Do you ever wish that the Lord would give you a sign? Maybe if you’ve read this passage you don’t think of asking for signs:
“A wicked and adulterous generation asks for a sign. But none will be given it except the sign of the prophet Jonah.” (Matthew 12:39)
But maybe, like me, you wish some things would be more obvious, or something big would happen to course correct your path. Or you seek a big change. “Something dramatic needs to happen and then I’ll______.” “I just need this to change and then I’ll start _____.” Whatever it is, I think we are all prone to waiting for something. Waiting until January first to start a resolution. Or the first of the month, or the first of the week. Can’t stop and make a change in the middle of the week. Nope. “I will go off caffeine this week!” and if I drink some Tuesday, the week is a goner. Gotta start fresh next Monday. Can’t go caffeine free the rest of this week. At least that’s the way my mind works.
Why is that? I get that we want a reset point, or some way of marking our progress and keeping track. And we do think in time and space. That’s how we measure things. By hours, days, weeks. We want to know how long it has been. How many minutes has it been since I last checked my phone? How many days have I been off sugar? How many weeks have I kept up my running?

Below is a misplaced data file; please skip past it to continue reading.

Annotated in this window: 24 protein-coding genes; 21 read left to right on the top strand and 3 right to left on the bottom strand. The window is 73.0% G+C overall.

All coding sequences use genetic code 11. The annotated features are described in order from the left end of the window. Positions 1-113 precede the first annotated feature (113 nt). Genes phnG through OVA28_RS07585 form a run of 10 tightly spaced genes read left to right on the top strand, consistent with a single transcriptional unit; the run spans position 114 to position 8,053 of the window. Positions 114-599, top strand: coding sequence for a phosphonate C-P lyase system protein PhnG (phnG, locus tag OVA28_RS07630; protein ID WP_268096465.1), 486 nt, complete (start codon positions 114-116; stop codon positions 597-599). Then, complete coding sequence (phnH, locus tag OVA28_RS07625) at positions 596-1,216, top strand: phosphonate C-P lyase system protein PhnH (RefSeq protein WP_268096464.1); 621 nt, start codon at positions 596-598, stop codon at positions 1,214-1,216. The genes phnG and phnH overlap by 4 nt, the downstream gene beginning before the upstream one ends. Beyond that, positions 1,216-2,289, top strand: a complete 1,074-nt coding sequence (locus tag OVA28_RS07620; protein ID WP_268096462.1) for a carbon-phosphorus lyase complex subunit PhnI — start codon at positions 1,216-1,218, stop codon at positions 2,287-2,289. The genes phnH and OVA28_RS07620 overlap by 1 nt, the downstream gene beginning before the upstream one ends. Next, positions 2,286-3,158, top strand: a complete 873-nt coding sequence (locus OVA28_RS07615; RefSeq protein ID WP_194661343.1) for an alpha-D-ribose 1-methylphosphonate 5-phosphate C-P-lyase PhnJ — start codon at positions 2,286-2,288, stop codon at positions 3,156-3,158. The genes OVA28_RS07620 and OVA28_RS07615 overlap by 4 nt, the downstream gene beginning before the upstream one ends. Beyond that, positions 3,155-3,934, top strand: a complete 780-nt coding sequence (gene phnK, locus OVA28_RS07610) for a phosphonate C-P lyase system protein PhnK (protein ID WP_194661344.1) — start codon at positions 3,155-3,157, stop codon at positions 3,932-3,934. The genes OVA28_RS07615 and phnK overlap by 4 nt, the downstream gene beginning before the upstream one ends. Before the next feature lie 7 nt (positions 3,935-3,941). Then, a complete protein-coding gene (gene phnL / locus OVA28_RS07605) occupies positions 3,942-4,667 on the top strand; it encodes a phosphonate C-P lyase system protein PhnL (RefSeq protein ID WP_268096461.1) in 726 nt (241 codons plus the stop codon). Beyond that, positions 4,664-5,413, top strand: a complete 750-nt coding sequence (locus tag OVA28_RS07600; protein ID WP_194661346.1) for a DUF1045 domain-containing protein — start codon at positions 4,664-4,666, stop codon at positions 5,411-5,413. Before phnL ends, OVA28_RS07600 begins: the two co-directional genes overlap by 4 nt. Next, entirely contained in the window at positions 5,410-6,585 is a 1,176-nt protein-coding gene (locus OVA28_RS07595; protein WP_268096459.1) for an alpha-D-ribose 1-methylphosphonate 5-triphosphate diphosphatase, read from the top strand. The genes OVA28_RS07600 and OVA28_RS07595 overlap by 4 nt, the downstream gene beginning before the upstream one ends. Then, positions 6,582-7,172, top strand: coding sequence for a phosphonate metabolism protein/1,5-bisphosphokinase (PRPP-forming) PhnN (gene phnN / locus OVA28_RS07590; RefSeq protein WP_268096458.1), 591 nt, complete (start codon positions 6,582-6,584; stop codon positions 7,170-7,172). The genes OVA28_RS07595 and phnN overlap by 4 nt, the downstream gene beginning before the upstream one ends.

So we need markers that we’re on track. We want to be able to check off days. We want to see progress and results. We use time to keep track of how we’re doing. But what about getting started in the first place? How do we start a new routine or habit? How and why?
It can be hard to try a new thing, or even to find a reason for it. We want to stay where we are, because it is safe and comfortable. Well, actually, it might not be safe OR comfortable, but it is familiar. And familiarity can masquerade as safety.
So in order to get out of our familiar bubble we want a wakeup call. We want a lightning strike (near us, not on us!) We want an earthquake. Or at least a spiritual earthquake. We want something to wake us up and get us working on repentance and change. We are waiting for something big to jolt us out of ourselves.